PPDL Picture of the Week for
April 1, 2013

Stewart’s wilt of sweet corn

Dan Egel, Extension Plant Pathologist, SWPAC, Purdue University

Each spring there is a race among gardeners and commercial growers to produce that first ear of sweet corn. There are many obstacles to sweet corn production. Among those obstacles is the disease Stewart’s wilt. Symptoms of Stewart’s wilt include stunting of the plant and a yellow or brown streak that often runs the length of the leaf (Figure 1). Infected plants often produce small, unmarketable ears.

Stewart’s wilt is caused by a bacterium that survives the winter in an insect known as a flea beetle. These insects, less than 1/8 of an inch long, jump like fleas when disturbed. When flea beetles feed on young sweet corn plants, the bacterium may be transmitted to the corn plant, causing Stewart’s wilt.

It turns out that the flea beetle, and thus the bacterium that causes Stewart’s wilt, survives the winter better in warm temperatures. A simple model of flea beetle survival is to add the average temperatures of the months of December, January and February. If the temperatures add up to less than 90, the flea beetle survival is likely to be low and Stewart’s wilt will not be severe. If the temperatures are between 90 and 100, flea beetle survival will be moderate and if the temperatures are more than 100, flea beetle survival will be high and Stewart’s wilt may be severe. Figure 2 shows a map of Indiana with the areas of low, moderate and high flea beetle survival indicated based on the temperatures of the past winter. Growers in areas of high flea beetle survival may want to take extra precautions against Stewart’s wilt including purchasing a hybrid with partial resistance to Stewart’s wilt and/or choosing a seed treatment for sweet corn that helps reduce flea beetle populations. Commercial growers can get more information on Stewart’s wilt in the Midwest Vegetable Production Guide for Commercial Growers (ID-56) available in a hard copy from your county educator or from the Internet at mwveguide.org.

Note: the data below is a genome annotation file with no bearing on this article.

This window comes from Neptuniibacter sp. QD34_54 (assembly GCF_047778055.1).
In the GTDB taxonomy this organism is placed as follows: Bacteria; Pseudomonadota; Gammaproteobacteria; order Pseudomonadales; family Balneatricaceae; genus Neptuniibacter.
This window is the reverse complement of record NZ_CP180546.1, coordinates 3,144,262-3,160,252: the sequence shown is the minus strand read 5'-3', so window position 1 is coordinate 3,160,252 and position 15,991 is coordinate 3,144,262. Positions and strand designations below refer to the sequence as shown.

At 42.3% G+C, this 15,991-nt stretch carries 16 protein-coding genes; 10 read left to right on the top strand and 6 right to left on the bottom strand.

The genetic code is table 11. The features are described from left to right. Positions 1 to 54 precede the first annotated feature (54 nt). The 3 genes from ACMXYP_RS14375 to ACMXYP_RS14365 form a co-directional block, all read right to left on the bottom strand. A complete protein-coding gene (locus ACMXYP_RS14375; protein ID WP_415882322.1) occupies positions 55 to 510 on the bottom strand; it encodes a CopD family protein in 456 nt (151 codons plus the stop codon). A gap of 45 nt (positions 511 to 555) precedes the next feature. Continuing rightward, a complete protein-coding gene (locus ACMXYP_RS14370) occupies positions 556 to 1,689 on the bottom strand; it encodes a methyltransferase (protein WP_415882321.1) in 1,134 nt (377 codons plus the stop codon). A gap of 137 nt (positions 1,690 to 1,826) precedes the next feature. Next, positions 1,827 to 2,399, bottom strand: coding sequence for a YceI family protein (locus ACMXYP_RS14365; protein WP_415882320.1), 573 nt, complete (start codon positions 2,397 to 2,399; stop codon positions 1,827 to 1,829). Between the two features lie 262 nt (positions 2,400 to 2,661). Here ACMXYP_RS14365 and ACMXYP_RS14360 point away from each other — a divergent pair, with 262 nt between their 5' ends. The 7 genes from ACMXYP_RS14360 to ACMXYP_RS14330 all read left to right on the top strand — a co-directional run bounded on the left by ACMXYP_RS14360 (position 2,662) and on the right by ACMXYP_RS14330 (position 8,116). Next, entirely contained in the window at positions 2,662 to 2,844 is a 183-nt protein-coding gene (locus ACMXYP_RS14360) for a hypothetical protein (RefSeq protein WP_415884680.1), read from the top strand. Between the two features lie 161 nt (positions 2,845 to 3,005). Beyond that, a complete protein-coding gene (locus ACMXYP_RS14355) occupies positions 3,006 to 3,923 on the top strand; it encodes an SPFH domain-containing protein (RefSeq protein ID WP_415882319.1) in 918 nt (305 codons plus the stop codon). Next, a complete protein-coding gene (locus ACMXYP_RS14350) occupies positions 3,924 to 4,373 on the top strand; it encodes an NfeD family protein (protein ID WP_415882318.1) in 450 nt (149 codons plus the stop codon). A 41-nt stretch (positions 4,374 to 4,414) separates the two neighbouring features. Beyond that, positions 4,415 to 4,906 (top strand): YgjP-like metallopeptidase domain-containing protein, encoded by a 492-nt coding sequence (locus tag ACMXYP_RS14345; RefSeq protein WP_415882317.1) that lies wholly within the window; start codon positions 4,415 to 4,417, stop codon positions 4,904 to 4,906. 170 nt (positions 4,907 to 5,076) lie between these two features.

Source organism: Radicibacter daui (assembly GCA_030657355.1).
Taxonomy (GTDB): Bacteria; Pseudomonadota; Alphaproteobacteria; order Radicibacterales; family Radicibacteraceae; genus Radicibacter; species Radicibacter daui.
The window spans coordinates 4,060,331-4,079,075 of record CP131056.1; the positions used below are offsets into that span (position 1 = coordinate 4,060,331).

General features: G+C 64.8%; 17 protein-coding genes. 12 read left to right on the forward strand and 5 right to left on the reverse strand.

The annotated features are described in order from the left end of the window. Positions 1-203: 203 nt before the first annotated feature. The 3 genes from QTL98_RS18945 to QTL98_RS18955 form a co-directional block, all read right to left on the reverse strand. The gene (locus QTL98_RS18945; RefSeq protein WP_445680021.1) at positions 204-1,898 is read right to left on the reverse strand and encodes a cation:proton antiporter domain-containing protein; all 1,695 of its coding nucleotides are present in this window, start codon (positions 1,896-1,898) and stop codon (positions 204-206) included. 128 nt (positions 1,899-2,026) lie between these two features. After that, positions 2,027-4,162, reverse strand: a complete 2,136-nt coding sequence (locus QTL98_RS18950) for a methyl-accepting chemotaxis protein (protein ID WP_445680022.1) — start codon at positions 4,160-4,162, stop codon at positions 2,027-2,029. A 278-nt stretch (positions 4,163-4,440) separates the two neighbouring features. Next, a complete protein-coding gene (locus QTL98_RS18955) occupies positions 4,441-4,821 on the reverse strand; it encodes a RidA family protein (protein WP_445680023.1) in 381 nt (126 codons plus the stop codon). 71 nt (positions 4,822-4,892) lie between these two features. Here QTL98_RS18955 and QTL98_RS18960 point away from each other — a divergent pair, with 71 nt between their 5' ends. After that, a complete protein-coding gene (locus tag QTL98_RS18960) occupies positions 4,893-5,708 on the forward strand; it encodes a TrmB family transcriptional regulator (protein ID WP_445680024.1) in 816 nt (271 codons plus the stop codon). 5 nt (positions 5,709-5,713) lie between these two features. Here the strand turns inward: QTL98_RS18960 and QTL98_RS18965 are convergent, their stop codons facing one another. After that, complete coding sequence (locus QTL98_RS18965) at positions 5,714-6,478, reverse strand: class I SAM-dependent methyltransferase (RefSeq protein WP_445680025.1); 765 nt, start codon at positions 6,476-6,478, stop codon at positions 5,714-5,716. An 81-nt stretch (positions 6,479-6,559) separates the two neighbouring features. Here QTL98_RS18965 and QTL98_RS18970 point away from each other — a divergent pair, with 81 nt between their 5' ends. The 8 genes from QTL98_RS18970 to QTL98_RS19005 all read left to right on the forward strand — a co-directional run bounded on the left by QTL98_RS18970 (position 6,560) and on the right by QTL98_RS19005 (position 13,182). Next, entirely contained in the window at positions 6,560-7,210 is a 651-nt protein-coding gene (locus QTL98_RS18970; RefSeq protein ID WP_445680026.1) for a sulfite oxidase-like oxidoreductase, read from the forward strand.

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Figure 1:  Symptoms of Stewart’s wilt of sweet corn includes stunting and long, linear lesions that may run the length of the leaf.

Figure 2:  This map of Indiana is broken into areas of low, moderate and high flea beetle survival based on average winter temperatures for the winter of 2012/2013.  Flea beetles transmit Stewart’s wilt of sweet corn (data courtesy John Obermeyer).

Purdue Plant & Pest Diagnostic Lab Purdue Cooperative Extension Service